Focus on mixing up your workouts so you can give specific muscles and joints a break. You will also see better results from your workouts since you are giving your muscles time to repair and regenerate.
Ignoring Your Form
If you are ignoring your form while you work out, it does not matter how dedicated you are to your training sessions. Not only will you see less-than-ideal results from your workouts, but you are also more likely to cause joint pain and other injuries.
It is especially important to focus on your form when you are doing compound exercises like squats or lunges. Focus on keeping your knees behind your toes during these movements and avoid letting them roll inward or outward.
Pay attention to your feet, too, and make sure your weight is evenly distributed at each point during the exercise. It can be helpful to take your shoes off and do these exercises barefoot to learn how to connect to your feet during the movement.
Overdoing High-Impact Exercise
High-impact exercises (jump squats, box jumps, burpees, etc.) are not great for people with joint pain. Even if you feel fine now, it is important to approach these exercises with caution, as they can also cause joint pain by wearing down the cartilage.
If you are doing these types of exercises, the form is crucial.
It is also important to do them at the right time during your workouts. High-impact exercises are best to do at the beginning of your workout, after your warm-up, so you have enough energy to complete them with good form.
Not Resting Enough
More is not always better when it comes to exercise.
If you are training six or seven days per week, you might be doing too much and making your joint pain worse (or setting the stage for developing joint pain later on).
Be sure to give yourself time to recover in between workouts. Your muscles will have time to repair, and you will be less likely to burn out.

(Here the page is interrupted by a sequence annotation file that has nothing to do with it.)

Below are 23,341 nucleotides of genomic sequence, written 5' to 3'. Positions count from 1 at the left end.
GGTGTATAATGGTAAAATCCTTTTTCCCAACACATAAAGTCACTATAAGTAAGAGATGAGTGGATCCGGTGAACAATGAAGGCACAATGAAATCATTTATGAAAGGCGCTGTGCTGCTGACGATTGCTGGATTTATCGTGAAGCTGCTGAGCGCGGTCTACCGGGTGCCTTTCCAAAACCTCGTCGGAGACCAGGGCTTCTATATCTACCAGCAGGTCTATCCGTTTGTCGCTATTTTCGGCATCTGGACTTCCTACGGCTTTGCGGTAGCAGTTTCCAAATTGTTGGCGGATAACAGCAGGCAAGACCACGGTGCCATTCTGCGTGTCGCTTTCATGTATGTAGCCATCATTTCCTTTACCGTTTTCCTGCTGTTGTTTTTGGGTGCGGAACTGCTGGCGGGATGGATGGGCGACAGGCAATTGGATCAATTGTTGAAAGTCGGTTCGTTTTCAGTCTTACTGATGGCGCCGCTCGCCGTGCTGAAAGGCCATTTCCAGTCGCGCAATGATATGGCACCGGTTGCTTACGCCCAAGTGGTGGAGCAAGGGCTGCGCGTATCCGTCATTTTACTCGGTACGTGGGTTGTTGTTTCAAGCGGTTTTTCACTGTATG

Skipping Strength Training
Strength training is the best form of exercise for preventing and reducing joint pain. It strengthens the muscles and bones, as well as the other tissues that protect the joints.
If you are only doing cardio, try adding two or three days of strength training in to mix things up and improve your results.
Place special emphasis on compound movements like squats, rows, and overhead presses. These are functional movements that target all your major muscle groups.
As you can see, there are a lot of things you might be doing during your workouts that could either be causing or increasing the severity of your joint pain.
Take a look at your workouts and consider whether or not any of these habits have crept into your regimen. If so, take steps to eliminate them and see if your pain gets better.
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About the Author
Joe Fleming is the President at ViveHealth.com. Passionate about healthy lifestyles and living a full life, he enjoys sharing and expressing these interests through his writing. To inspire others and fight ageism, Joe writes to help people of all backgrounds and ages overcome life's challenges. His work ranges from articles on wellness, holistic health, and ageing to social narratives, motivational pieces, and news stories. For Joe, helping others is vital.